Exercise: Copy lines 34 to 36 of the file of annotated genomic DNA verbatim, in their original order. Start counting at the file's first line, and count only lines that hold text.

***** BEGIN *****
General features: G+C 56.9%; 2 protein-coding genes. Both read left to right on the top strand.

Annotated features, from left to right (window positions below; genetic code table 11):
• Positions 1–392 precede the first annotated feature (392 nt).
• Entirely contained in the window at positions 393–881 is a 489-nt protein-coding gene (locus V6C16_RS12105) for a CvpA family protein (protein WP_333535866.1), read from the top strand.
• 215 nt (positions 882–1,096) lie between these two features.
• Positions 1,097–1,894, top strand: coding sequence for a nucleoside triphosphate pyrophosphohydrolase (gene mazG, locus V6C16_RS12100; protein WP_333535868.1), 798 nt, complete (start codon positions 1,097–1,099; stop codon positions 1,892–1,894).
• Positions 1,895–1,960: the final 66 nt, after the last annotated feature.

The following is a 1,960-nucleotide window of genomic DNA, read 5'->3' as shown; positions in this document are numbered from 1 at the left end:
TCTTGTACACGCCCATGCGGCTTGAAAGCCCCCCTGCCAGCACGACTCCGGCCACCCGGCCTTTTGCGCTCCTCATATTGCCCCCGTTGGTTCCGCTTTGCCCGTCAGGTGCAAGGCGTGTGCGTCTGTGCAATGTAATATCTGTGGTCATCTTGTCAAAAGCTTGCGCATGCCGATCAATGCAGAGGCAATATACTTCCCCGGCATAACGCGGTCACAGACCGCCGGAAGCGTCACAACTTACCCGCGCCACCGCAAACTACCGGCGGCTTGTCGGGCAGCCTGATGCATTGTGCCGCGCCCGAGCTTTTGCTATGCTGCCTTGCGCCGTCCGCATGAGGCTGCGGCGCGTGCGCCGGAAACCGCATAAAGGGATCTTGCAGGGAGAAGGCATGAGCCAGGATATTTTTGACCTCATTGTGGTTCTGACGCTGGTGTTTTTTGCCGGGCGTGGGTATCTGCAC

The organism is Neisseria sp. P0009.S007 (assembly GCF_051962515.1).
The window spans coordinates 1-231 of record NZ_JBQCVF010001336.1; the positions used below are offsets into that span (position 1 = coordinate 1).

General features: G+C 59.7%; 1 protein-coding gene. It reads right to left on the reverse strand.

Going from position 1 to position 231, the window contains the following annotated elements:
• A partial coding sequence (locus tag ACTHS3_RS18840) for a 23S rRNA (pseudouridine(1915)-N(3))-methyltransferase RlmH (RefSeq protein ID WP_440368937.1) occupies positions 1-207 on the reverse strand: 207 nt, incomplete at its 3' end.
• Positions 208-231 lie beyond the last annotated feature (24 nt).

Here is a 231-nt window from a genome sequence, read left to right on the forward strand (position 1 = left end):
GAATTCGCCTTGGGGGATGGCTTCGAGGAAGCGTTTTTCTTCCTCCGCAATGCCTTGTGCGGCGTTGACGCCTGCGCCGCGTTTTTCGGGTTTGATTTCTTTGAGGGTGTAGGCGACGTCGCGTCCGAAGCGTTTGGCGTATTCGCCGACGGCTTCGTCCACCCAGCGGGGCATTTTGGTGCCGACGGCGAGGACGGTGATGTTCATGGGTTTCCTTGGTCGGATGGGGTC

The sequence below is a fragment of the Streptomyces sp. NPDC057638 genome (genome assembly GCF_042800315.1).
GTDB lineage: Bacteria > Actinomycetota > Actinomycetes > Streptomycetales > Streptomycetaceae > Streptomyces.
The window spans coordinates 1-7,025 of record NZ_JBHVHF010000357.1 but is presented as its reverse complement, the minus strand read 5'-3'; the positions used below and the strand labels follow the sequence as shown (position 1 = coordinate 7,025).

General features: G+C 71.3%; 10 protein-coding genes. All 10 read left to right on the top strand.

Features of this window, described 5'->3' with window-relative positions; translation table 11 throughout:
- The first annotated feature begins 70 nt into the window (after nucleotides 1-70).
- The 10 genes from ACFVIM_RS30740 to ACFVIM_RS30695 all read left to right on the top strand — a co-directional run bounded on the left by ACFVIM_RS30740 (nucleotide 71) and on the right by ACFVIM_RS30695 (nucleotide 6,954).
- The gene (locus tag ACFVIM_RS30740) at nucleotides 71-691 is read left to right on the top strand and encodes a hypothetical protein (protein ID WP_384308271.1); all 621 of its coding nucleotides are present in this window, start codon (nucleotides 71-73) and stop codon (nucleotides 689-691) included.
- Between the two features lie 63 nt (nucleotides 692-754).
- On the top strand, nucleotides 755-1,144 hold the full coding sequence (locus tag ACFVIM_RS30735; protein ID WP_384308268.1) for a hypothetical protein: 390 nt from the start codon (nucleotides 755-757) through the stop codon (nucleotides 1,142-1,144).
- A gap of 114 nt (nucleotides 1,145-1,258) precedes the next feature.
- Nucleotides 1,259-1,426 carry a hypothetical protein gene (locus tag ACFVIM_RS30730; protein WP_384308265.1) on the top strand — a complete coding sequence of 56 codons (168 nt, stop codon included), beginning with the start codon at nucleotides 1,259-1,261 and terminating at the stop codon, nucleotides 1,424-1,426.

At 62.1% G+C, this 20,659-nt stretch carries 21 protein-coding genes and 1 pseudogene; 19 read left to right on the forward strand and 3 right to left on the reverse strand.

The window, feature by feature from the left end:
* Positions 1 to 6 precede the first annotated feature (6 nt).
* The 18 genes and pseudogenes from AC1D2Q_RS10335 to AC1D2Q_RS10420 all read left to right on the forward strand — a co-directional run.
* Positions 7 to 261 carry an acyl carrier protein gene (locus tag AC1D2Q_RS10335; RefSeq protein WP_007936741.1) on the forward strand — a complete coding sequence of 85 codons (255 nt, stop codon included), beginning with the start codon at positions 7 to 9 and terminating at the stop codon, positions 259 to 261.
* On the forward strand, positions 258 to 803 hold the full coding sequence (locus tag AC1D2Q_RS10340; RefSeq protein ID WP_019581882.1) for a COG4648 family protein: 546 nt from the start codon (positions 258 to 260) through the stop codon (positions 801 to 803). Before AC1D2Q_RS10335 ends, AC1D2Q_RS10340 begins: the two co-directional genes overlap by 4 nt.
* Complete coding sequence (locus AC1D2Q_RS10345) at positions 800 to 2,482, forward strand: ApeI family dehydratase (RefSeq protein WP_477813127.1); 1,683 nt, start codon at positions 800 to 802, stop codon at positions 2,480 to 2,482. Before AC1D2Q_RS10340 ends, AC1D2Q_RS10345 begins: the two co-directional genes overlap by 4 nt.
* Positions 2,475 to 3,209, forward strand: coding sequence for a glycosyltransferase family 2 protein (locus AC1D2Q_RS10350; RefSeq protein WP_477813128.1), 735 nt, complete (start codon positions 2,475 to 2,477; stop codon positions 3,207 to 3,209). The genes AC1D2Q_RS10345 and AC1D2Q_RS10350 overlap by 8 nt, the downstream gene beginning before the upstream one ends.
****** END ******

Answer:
* Positions 7 to 261 carry an acyl carrier protein gene (locus tag AC1D2Q_RS10335; RefSeq protein WP_007936741.1) on the forward strand — a complete coding sequence of 85 codons (255 nt, stop codon included), beginning with the start codon at positions 7 to 9 and terminating at the stop codon, positions 259 to 261.
* On the forward strand, positions 258 to 803 hold the full coding sequence (locus tag AC1D2Q_RS10340; RefSeq protein ID WP_019581882.1) for a COG4648 family protein: 546 nt from the start codon (positions 258 to 260) through the stop codon (positions 801 to 803). Before AC1D2Q_RS10335 ends, AC1D2Q_RS10340 begins: the two co-directional genes overlap by 4 nt.
* Complete coding sequence (locus AC1D2Q_RS10345) at positions 800 to 2,482, forward strand: ApeI family dehydratase (RefSeq protein WP_477813127.1); 1,683 nt, start codon at positions 800 to 802, stop codon at positions 2,480 to 2,482. Before AC1D2Q_RS10340 ends, AC1D2Q_RS10345 begins: the two co-directional genes overlap by 4 nt.